Portfolio Evaluation: Aligning L&D’s Metrics to Business Objectives

by Cristina Hall
Director of Advisory Services – CEB, now Gartner

Using data built on standard metrics has become table stakes for L&D organizations looking to transform and thrive in a rapidly-changing business environment.

A critical challenge that remains for many organizations, however, is how to prioritize and structure their metrics so that the numbers reinforce and showcase the value L&D is contributing to the business.  It’s important to select measurement criteria which reflect L&D’s performance and contextualize them with outcome measures used by the business.

Applying a Portfolio Evaluation approach to Learning and Development provides the linkage needed to address this challenge. It is a clear, outcome-centered framework that can be used to position L&D’s contributions in business-focused terms, at the right level of detail for executive reporting.

How Does L&D Deliver Value?

Delivering training does not, in itself, deliver value.  Training is a tool, a method, to develop employees’ knowledge and skills so they will deliver more value to the business.  The value that training programs deliver aligns to four strategic business objectives.

Driving Growth

Courses aligned to the Drive Growth objective are designed to increase top-line growth, thus growing revenue and market share.  The organization tracks metrics related to sales, renewals, upsells, customer loyalty and satisfaction, etc., while L&D can track leading indicators in each of these areas based on employees’ assessment of how much these areas will improve based on each training program they have attended.  These courses are intended to drive competitive or strategic advantage by focusing on organization-specific processes, systems, products, or skillsets.  Examples include courses that are designed to increase sales, customer retention or repeat business, new product innovation, or help managers best position their teams for business growth.

Increasing Operational Efficiency

Courses aligned to Operational Efficiency increase bottom-line profitability.  The business tracks metrics related to productivity, quality, cost, etc., while L&D can track leading indicators in each of these areas based on employees’ assessment of how much these areas will improve based on each training program they have attended.  These courses are intended to drive competitive or strategic advantage by focusing on organization-specific processes, systems, or skillsets.  Examples include courses that are designed to increase productivity, decrease costs, increase process innovation, or help managers maximize bottom line performance.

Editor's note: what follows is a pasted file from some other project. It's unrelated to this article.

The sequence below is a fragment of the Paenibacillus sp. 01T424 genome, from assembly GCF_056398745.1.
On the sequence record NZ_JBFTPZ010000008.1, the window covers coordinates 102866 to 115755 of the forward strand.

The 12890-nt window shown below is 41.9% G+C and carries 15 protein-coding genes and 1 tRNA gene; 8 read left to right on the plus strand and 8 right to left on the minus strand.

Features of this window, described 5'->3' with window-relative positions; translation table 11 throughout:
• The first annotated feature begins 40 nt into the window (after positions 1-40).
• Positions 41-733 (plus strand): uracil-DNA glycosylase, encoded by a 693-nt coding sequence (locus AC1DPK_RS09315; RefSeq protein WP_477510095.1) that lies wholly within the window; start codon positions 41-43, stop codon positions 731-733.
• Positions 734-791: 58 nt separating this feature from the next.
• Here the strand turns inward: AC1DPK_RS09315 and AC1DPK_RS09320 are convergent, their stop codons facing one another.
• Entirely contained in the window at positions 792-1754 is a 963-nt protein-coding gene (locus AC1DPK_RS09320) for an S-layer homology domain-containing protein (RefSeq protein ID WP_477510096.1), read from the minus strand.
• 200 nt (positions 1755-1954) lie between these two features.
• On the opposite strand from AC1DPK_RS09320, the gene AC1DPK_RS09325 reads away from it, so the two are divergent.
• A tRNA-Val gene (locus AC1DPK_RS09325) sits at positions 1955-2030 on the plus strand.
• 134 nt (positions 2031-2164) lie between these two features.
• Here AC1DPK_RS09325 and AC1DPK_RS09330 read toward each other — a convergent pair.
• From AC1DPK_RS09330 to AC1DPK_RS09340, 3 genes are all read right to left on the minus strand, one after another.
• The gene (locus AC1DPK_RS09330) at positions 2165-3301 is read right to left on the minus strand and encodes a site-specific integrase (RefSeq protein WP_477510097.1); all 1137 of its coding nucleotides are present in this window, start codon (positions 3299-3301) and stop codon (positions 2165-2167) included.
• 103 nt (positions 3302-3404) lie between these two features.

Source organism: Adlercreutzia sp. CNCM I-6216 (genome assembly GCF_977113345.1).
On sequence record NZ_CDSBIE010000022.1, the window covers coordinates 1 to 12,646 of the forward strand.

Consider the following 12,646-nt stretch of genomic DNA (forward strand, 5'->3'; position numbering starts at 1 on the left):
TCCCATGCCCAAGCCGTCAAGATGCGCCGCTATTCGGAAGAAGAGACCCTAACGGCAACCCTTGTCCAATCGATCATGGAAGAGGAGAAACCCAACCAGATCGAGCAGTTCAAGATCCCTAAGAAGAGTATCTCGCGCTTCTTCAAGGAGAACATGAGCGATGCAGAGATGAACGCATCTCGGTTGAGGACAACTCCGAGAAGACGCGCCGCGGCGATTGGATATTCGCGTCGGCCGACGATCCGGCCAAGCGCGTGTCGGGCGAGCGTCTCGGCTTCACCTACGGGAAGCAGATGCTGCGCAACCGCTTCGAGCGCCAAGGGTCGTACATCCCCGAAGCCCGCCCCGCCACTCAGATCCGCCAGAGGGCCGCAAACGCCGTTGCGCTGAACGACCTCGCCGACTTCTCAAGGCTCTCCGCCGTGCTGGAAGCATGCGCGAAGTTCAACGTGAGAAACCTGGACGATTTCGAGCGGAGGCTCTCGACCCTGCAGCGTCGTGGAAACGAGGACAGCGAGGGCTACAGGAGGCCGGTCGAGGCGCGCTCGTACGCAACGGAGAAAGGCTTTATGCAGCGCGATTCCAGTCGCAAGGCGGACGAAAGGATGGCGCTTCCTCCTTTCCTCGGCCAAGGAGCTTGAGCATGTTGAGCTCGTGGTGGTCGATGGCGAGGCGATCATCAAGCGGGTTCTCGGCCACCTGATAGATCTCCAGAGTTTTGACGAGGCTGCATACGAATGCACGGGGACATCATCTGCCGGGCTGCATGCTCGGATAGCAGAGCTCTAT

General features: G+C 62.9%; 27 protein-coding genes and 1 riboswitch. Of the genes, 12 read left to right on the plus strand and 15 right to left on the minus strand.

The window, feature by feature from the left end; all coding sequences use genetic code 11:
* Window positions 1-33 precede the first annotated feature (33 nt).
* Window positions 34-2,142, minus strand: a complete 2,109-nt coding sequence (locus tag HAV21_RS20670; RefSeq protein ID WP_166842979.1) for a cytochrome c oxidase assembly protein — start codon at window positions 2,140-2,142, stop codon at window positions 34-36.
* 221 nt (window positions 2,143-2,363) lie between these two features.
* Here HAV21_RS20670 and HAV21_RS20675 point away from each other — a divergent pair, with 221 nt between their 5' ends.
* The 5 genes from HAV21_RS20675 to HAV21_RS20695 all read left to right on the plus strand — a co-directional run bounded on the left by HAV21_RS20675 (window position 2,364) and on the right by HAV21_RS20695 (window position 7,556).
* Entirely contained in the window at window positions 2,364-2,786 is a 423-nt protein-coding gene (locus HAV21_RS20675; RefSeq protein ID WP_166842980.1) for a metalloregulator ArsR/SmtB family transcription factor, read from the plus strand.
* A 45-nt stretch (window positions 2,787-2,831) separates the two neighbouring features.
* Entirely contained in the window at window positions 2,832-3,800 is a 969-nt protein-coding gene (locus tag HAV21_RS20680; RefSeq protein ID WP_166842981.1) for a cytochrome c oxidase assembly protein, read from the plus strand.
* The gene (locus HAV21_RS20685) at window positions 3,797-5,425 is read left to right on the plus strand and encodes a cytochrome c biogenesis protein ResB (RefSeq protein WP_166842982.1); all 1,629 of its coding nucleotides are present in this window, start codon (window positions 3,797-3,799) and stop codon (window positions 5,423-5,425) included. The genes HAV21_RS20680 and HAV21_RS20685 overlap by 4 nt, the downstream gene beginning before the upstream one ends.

Building Foundational Skills

Courses aligned to the Foundational Skills value driver are designed to both ensure that gaps in employee skills can be addressed, and demonstrate that employees can grow and develop to provide even more value to the business; it’s frequently less expensive to fill a minor skill gap than to replace an employee who is already on-boarded and semi-productive. The business tracks metrics related to bench strength, employee engagement, turnover, promotion rates, etc., while L&D can track leading indicators in each of these areas based on employees’ assessment of how much these areas will improve based on each training program they have attended. These courses tend to be off the shelf content, rather than custom designed content specific to the business. Examples include time management, MS Office, and introductory/generalized coaching or sales courses.

Mitigating Risk

Courses aligned to the Mitigate Risk value driver are designed to shield the business from financial or reputational risk by ensuring employee compliance with specific policies or maintenance of specific industry certifications.  The business tracks metrics related to safety, legal costs, etc., while L&D can track leading indicators in each of these areas based on employees’ assessment of how much these areas will improve based on each training program they have attended.  These courses tend to be focused on compliance, regulatory, and safety training, and tend to incorporate content similar to that of other courses in the organization’s industry.

Become a Portfolio Manager

Every learning asset, whether informal or formal, can be tied back to one of the four drivers of value.  The variety and depth of metric collection and the performance expectations associated with those metrics differ across each of these value drivers, which is why grouping courses or learning assets into Portfolios is helpful.  L&D leaders become investment managers; monitoring and managing assets that are expected to produce comparable results to effect the performance of people, who in turn effect the performance of the business.

Getting Started

  1. Align metrics to Portfolios: what is most important? What data is needed?
  2. Align learning assets to Portfolios: this ensures that the right metrics are collected.
  3. Gather the data: gather training effectiveness data from learners and their managers and combine it with efficiency data from the LMS and Finance and outcome data from the business.
  4. Review, interpret, and share: use the metrics to communicate L&D’s contribution to business goals, confirm alignment, and inform strategic decision-making.

For additional detail regarding the Portfolio Evaluation approach, download our white paper, Aligning L&D’s Value with the C-Suite.

About CEB, Now Gartner

Leading organizations worldwide rely on CEB services to harness their untapped potential and grow. Now offered by Gartner, CEB best practices and technology solutions equip clients with the intelligence to effectively manage talent, customers, and operations. More information is available at gartner.com/ceb.

 

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